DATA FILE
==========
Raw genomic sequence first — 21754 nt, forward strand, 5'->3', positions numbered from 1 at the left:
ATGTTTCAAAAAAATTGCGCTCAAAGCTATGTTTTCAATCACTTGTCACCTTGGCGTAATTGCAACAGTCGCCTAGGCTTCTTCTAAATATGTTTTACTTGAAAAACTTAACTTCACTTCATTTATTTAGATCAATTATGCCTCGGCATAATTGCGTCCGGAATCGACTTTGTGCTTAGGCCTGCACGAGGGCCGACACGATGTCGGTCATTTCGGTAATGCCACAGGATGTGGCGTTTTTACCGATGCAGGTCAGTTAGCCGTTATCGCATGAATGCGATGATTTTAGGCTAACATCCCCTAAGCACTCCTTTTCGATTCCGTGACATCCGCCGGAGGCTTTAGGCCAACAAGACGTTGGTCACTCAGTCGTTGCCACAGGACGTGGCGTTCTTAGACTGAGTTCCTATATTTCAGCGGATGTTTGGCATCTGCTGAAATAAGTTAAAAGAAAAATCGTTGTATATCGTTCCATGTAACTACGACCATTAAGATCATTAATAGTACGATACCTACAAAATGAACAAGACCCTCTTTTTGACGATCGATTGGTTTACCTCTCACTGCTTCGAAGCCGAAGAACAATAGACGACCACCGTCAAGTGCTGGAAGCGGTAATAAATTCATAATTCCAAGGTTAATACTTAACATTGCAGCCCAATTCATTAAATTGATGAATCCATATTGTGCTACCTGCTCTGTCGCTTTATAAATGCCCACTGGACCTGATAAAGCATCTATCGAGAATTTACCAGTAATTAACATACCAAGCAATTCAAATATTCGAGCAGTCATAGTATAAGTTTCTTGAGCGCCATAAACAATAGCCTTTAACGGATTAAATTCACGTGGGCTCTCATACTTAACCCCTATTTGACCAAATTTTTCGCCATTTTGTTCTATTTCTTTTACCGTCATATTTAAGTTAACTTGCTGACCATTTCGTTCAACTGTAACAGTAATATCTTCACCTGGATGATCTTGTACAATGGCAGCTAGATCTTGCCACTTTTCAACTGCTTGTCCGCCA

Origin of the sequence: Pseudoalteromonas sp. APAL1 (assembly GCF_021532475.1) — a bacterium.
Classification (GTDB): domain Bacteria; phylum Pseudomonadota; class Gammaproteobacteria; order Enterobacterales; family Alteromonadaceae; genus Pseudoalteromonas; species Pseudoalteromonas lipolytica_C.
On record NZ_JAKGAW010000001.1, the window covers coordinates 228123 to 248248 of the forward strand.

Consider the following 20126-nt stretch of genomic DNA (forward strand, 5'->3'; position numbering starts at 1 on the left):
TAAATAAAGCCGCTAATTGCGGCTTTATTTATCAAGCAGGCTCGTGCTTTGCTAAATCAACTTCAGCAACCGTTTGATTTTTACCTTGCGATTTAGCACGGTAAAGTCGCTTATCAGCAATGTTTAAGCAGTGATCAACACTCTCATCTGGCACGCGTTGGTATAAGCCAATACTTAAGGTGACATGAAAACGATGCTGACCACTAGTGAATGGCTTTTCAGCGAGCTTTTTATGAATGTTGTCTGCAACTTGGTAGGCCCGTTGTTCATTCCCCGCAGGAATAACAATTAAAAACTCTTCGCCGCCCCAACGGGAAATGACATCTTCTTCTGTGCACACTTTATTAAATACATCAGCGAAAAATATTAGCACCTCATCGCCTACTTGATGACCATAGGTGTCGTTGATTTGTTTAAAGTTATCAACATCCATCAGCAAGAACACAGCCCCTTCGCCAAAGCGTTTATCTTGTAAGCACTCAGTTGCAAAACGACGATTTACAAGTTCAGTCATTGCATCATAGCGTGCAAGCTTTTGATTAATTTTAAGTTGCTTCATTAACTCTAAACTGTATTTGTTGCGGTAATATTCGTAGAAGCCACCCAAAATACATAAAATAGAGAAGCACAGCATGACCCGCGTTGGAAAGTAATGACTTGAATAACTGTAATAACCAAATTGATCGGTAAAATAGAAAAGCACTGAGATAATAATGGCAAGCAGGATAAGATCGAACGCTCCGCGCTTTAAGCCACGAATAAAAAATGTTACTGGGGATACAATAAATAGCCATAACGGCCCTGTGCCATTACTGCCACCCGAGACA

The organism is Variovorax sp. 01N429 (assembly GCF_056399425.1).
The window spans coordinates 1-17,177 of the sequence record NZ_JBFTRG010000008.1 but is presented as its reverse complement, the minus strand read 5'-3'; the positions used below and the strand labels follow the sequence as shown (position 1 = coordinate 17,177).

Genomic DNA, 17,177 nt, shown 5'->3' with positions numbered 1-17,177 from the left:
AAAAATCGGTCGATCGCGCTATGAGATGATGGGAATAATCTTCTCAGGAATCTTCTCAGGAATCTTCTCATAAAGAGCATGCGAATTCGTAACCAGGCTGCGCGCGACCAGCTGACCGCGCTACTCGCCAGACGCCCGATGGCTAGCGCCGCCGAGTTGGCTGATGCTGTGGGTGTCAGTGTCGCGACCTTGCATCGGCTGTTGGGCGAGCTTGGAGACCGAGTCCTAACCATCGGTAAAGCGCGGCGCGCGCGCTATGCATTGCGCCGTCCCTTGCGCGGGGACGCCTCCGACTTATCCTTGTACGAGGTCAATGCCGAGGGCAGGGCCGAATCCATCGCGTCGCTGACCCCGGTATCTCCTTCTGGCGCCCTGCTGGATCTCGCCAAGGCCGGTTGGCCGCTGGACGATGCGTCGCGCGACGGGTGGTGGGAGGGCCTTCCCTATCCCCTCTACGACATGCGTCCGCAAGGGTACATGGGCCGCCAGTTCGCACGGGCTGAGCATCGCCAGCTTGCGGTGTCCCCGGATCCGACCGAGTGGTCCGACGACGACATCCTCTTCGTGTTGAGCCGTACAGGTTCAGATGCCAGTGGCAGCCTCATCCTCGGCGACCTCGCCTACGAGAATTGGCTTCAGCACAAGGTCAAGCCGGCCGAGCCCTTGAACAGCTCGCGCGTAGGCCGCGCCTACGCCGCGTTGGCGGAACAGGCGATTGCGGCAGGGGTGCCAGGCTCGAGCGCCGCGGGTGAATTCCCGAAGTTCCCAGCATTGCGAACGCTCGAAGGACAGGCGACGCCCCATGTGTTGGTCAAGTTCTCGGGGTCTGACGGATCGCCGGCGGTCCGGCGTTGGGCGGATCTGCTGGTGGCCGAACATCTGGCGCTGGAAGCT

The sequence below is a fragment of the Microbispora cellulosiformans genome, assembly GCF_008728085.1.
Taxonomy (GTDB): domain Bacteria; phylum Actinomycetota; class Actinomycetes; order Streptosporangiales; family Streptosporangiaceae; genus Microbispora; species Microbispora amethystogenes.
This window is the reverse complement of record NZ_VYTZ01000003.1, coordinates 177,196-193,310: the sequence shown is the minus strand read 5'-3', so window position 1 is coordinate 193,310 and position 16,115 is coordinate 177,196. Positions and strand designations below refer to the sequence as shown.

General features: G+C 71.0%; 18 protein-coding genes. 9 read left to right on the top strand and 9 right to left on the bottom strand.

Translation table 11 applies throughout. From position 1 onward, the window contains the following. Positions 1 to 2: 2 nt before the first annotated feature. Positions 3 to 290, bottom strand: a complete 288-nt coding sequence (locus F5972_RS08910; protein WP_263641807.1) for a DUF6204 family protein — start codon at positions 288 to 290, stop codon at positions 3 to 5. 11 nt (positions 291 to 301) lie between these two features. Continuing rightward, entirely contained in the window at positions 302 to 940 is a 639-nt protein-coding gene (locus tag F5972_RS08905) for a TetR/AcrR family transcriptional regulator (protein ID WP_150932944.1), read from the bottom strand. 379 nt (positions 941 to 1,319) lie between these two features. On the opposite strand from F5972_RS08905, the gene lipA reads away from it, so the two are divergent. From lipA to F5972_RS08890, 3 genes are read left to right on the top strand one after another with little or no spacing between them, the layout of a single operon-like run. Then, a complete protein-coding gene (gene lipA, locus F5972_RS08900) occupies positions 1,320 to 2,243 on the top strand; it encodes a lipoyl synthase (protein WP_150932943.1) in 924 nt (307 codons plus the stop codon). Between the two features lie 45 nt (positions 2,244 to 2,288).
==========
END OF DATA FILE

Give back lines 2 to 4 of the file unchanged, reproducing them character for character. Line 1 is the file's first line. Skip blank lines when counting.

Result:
ATGTTTCAAAAAAATTGCGCTCAAAGCTATGTTTTCAATCACTTGTCACCTTGGCGTAATTGCAACAGTCGCCTAGGCTTCTTCTAAATATGTTTTACTTGAAAAACTTAACTTCACTTCATTTATTTAGATCAATTATGCCTCGGCATAATTGCGTCCGGAATCGACTTTGTGCTTAGGCCTGCACGAGGGCCGACACGATGTCGGTCATTTCGGTAATGCCACAGGATGTGGCGTTTTTACCGATGCAGGTCAGTTAGCCGTTATCGCATGAATGCGATGATTTTAGGCTAACATCCCCTAAGCACTCCTTTTCGATTCCGTGACATCCGCCGGAGGCTTTAGGCCAACAAGACGTTGGTCACTCAGTCGTTGCCACAGGACGTGGCGTTCTTAGACTGAGTTCCTATATTTCAGCGGATGTTTGGCATCTGCTGAAATAAGTTAAAAGAAAAATCGTTGTATATCGTTCCATGTAACTACGACCATTAAGATCATTAATAGTACGATACCTACAAAATGAACAAGACCCTCTTTTTGACGATCGATTGGTTTACCTCTCACTGCTTCGAAGCCGAAGAACAATAGACGACCACCGTCAAGTGCTGGAAGCGGTAATAAATTCATAATTCCAAGGTTAATACTTAACATTGCAGCCCAATTCATTAAATTGATGAATCCATATTGTGCTACCTGCTCTGTCGCTTTATAAATGCCCACTGGACCTGATAAAGCATCTATCGAGAATTTACCAGTAATTAACATACCAAGCAATTCAAATATTCGAGCAGTCATAGTATAAGTTTCTTGAGCGCCATAAACAATAGCCTTTAACGGATTAAATTCACGTGGGCTCTCATACTTAACCCCTATTTGACCAAATTTTTCGCCATTTTGTTCTATTTCTTTTACCGTCATATTTAAGTTAACTTGCTGACCATTTCGTTCAACTGTAACAGTAATATCTTCACCTGGATGATCTTGTACAATGGCAGCTAGATCTTGCCACTTTTCAACTGCTTGTCCGCCA

Origin of the sequence: Pseudoalteromonas sp. APAL1 (assembly GCF_021532475.1) — a bacterium.
Classification (GTDB): domain Bacteria; phylum Pseudomonadota; class Gammaproteobacteria; order Enterobacterales; family Alteromonadaceae; genus Pseudoalteromonas; species Pseudoalteromonas lipolytica_C.